The subsequent course of events depends on the university administering your program. If it’s Northern or Western Europe, you will know exactly what to do, thanks to their information support, to organize your transfer, accommodation and so on. In Mediterranean countries (Italy, Spain, Portugal), everything is usually more complicated, and you’ll be on your own. I was lucky, though: my program was organized by Radboud University Nijmegen in the Netherlands, so everything was clear and easy to understand.
From Europe to Dakota: geography of study
Joint Master’s Degree is a uniform program from all universities. Every university and every country where I studied (these were Norway, Portugal and the Netherlands) recognize me as their graduate with the entailing privileges: after graduation, I could receive a work visa under a simplified procedure and continue my career in any of these countries.
The studying experience in each country was very much different, despite the Bologna Process and the single education area. The first semester started at the University of Bergen, where we studied the basics of system analysis. Norway has a liberal Scandinavian approach with a lot of self-education and freedom, when nobody upstairs tells you what projects and topics to study – you select all these things yourself. Still, there are some rules you must adhere to in order to succeed in your studies.
There is internal mobility inside these programs: a part of our group, including myself, went to Lisbon for specialization in Environmental Studies, while the other part went to Palermo in Sicily to study the use of system analysis in business environment. The regime in Portugal and other Mediterranean countries is very relaxed, which made it difficult for us to switch to an intensive mode in the third semester in the Netherlands, where our entire group studied the practical application of this instrument and how to work with customers.
The hardest countries to study in are the Netherlands, Belgium, Germany and the United Kingdom. You’ll have to read and analyze a lot, sometimes up to 600 pages of a professional text in English to prepare for the next class. We worked really hard, sitting in a library until midnight. There are many group works. Moreover, the same group may contain a Chinese, a Mexican and a German student, each having a very different work style, so in order to achieve a result, they have to find common language.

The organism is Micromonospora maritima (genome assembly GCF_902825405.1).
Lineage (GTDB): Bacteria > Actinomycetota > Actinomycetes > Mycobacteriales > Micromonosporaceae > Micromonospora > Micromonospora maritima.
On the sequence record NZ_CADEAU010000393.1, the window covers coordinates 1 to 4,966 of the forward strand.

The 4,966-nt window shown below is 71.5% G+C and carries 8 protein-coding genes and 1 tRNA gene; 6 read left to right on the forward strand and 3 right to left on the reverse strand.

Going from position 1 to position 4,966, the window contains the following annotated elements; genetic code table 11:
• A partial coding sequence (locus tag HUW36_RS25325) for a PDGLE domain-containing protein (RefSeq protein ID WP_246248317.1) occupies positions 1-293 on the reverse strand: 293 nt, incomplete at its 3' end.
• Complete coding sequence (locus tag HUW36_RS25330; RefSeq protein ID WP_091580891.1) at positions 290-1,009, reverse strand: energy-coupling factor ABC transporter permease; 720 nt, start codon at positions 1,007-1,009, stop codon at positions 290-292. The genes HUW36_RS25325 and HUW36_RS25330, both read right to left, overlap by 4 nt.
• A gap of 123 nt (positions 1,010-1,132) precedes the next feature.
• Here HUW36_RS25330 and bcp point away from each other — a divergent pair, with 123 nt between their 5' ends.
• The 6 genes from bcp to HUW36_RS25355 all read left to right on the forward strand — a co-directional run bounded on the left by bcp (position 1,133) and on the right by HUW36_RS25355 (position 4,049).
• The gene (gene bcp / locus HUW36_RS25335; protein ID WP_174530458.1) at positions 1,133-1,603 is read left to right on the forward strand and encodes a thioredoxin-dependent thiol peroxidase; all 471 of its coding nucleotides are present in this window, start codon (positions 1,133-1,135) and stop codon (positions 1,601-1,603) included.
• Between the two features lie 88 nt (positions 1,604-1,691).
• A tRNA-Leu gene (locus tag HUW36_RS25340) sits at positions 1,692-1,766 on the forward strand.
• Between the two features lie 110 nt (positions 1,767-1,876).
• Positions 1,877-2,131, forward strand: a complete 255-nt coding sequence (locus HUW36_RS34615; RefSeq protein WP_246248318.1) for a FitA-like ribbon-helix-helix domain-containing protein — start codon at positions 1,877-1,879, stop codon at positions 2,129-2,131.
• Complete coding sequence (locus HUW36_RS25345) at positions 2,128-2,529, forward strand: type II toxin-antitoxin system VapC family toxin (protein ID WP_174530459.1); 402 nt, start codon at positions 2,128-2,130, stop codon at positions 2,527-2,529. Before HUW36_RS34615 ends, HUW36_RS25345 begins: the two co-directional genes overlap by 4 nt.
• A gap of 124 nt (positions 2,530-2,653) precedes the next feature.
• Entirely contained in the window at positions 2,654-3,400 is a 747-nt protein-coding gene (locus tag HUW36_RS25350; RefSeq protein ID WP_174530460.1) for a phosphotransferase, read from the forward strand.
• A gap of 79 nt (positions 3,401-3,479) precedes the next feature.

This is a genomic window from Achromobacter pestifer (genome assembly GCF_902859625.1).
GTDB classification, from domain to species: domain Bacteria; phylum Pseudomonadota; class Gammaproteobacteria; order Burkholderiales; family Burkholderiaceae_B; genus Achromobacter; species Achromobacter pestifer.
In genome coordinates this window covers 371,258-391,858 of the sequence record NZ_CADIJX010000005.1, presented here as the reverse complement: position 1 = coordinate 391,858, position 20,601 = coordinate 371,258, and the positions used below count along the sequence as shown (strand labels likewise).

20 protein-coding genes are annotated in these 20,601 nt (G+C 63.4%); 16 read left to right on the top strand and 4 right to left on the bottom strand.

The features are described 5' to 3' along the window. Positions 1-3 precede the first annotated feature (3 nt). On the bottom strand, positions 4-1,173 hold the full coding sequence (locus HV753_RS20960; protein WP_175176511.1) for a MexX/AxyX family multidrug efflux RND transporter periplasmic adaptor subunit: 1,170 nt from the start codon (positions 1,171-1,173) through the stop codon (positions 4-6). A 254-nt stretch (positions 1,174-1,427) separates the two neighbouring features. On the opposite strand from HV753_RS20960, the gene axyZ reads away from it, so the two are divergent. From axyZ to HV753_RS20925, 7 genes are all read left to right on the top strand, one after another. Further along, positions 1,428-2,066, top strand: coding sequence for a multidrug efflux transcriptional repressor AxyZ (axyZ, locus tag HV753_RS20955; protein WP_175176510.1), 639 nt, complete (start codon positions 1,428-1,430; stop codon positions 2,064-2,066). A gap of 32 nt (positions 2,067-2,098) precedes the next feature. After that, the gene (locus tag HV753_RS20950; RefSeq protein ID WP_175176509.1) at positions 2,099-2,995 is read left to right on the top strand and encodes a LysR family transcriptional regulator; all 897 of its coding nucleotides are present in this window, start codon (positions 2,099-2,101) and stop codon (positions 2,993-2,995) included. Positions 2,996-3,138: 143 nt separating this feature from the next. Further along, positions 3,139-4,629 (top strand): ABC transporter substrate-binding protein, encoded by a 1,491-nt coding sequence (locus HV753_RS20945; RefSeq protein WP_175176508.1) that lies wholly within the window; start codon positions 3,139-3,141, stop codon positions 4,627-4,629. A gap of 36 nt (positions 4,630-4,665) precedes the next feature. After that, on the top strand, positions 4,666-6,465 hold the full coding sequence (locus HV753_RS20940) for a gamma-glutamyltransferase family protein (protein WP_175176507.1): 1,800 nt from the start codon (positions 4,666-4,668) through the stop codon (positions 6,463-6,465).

To write a graduation thesis, we all went to various universities: the ones we were to before, or to partners. The University of North Dakota needed three students and offered several topics for study. I applied for an internal contest, passed it and went to the United States to study smoking among adolescents and the effect of electronic cigarettes on nicotine addiction, because this market is currently growing apace. We tried to build a model that could predict possible development scenarios, should the marketing of this product continue.
Ukrainian students tend to think that we’re going there just to get a degree and quality knowledge, but in fact, one of the most valuable assets of this program is networking, and the more contacts you establish, the more your career would benefit from it.
The American system of writing a graduation thesis is a very long work with bibliography. Every figure and every conclusion must be corroborated by a relevant reference, because everything will be checked and if they suspect plagiarism or unfounded conclusions, there could be serious problems.
I defended my graduation thesis in Boston at a conference for specialists in system dynamics. Usually, it takes place over Skype, which is also quite unusual for our students. One professor is, say, from Norway, another opponent is in Portugal, and yet another one in some other country; they all get connected together, and you defend your thesis during three hours. Your final score will be communicated to you electronically as well.